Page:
Tobacco increases the risk of premature death and physical limitations for many morbidities such as coronary disease, arterial hypertension, stroke, emphysema and cancer(3). Previously, it was believed that the effects of smoking were more intense in men, but current studies have shown that women are equally, or even more, susceptible to the harmful effects of smoking. Women smokers have an increased risk of infertility, cervical and colon cancer, early menopause and dysmenorrhea in relation to nonsmokers(6).

Women who smoke during pregnancy have a higher risk of complications such as placenta previa, premature rupture of membranes, placental abruption, antepartum hemorrhage, premature delivery, miscarriage, ectopic pregnancy, intrauterine growth restriction, low birth weight, sudden death of the newborn, and impaired physical development of the child(1,3).

Considering the harmful effects of tobacco to the binomal mother-baby, pregnancy is a special moment for smoking cessation, because of the concern of pregnant women in generating a healthy child and frequent contact with health professionals in prenatal consultations.

Thus, knowing the process of smoking and/or what is conducive to its cessation in pregnancy can help health professionals to implement interventions to improve the health of mother and baby. In this context, this study aims to identify factors associated with smoking during pregnancy.


Material and Methods

This was a cross-sectional study(7), held in the Inpatient Obstetric Unit of the Clinical Hospital of Porto Alegre (HCPA) of the Federal University of Rio Grande do Sul (UFRGS), Brazil. The sample was calculated based on the number of births in the institution and consisted of 267 women who had prenatal monitoring and were admitted to the referred unit after delivery (normal or cesarean), from February 29 to May 1, 2008.

Inclusion criteria were being older or equal to 18 years, being admitted to the inpatient unit Obstetric HCPA between 24 and 48 hours after the birth, having attended at least four prenatal consultations and possessing health conditions to respond to the questionnaire. Women who presented puerperal complications were excluded.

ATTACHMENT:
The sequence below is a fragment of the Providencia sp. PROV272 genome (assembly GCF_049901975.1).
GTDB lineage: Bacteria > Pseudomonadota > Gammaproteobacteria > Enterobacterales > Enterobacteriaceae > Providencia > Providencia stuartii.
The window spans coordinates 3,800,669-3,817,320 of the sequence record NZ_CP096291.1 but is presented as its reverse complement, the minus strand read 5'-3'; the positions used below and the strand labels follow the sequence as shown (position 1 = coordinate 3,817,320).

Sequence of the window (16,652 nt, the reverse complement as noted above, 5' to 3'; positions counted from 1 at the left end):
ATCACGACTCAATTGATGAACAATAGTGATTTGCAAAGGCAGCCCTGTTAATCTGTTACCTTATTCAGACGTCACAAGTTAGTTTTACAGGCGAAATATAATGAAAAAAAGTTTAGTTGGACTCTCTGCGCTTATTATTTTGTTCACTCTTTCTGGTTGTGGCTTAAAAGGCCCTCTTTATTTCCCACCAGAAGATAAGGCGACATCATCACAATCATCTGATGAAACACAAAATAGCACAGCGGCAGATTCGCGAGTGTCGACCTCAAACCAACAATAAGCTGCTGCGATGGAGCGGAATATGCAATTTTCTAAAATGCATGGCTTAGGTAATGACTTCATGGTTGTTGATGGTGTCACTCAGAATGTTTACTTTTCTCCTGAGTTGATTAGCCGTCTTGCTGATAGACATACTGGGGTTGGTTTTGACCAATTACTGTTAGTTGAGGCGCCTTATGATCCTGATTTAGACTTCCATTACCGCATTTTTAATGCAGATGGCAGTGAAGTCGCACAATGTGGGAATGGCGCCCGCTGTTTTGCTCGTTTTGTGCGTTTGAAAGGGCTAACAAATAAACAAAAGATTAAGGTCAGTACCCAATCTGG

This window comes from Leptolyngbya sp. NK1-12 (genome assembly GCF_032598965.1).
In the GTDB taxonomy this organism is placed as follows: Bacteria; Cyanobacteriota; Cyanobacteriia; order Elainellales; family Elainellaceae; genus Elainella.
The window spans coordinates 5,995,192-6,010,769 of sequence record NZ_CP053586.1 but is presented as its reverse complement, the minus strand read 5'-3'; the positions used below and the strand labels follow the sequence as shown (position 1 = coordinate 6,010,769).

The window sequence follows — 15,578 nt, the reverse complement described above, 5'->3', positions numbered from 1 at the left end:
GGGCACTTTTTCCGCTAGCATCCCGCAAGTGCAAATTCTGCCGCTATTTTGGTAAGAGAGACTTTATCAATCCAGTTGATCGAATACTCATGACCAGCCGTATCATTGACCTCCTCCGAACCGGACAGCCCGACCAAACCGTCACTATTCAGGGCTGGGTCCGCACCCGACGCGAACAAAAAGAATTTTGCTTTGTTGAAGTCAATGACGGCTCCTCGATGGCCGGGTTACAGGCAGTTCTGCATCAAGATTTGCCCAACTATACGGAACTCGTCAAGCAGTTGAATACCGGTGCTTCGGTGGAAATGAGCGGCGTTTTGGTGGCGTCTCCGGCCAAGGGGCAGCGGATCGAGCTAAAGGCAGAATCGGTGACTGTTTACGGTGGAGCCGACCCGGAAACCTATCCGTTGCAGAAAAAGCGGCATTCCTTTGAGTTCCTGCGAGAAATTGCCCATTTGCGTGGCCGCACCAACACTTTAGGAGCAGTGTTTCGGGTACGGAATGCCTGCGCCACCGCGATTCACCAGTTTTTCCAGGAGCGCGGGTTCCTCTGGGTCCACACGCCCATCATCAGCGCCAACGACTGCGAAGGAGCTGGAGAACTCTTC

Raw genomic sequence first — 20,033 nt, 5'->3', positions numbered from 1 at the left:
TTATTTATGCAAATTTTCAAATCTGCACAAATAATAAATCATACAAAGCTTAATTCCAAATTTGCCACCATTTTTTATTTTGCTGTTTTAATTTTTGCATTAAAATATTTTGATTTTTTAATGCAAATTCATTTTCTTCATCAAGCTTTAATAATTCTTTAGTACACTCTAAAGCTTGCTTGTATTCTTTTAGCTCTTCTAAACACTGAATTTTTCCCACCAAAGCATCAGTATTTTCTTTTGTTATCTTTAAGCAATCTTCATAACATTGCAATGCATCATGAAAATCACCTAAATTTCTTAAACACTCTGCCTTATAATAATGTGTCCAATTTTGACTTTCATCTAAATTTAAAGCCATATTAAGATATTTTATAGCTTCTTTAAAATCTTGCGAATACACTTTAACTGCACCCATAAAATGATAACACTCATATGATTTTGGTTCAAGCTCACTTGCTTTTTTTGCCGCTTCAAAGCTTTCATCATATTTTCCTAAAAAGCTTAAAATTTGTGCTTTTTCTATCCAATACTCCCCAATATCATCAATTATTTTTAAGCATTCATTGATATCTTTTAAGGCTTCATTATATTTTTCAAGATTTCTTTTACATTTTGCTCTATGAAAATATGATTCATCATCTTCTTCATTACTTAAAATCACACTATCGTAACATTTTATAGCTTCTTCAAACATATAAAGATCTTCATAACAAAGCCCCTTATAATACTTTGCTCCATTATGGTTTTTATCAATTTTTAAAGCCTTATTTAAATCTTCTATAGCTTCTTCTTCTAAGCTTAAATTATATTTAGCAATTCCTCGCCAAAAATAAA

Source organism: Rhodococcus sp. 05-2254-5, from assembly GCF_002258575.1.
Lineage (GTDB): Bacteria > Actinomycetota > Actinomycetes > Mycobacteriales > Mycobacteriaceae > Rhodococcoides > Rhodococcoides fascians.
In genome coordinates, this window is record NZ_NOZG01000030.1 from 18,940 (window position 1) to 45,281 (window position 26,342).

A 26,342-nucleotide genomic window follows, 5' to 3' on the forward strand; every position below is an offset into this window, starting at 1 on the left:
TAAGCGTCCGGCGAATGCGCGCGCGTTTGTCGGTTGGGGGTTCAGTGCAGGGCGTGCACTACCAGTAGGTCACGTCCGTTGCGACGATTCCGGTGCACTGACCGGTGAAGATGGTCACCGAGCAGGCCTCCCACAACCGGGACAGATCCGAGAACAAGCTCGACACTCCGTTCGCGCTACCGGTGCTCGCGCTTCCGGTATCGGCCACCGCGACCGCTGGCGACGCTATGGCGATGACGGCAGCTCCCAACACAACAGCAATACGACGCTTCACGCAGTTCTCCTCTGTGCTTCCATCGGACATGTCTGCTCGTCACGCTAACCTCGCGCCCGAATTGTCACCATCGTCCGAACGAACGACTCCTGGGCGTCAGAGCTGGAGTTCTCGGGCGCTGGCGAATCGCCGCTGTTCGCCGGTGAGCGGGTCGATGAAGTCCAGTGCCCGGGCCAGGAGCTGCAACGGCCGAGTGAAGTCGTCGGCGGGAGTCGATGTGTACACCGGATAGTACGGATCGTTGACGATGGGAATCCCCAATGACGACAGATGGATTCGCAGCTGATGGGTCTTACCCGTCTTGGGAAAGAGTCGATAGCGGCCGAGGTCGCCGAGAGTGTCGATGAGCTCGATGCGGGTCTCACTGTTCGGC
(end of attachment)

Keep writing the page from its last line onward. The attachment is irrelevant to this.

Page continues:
Data collection occurred through three self-administered questionnaires, developed by the researchers specifically to meet the objectives of the research: one for nonsmokers, one for smokers and one for abstinent smokers. A smoker was considered to be a person who regularly smokes one or more cigarettes per day; a smoker in abstinence an individual who has smoked regularly and now does not smoke anymore, and a nonsmoker a person who has never smoked or has only experimented with smoking. The questionnaires contained questions that contemplated socioeconomic and demographic variables, characteristics of prenatal monitoring and of tobacco use by pregnant women and/or family, knowledge about smoking and the influence of smoking on the mother and baby.

Data were organized and analyzed using the statistical software Statistical Package for Social Science version 13. For the categorical variables, the Chi-square test was applied and for continuous variables, the Analysis of Variance test (ANOVA)(7). Every association where the p-value difference was ≤0.05 was considered statistically significant. The percentages presented are based on valid responses, since some questions from the instruments were not completed.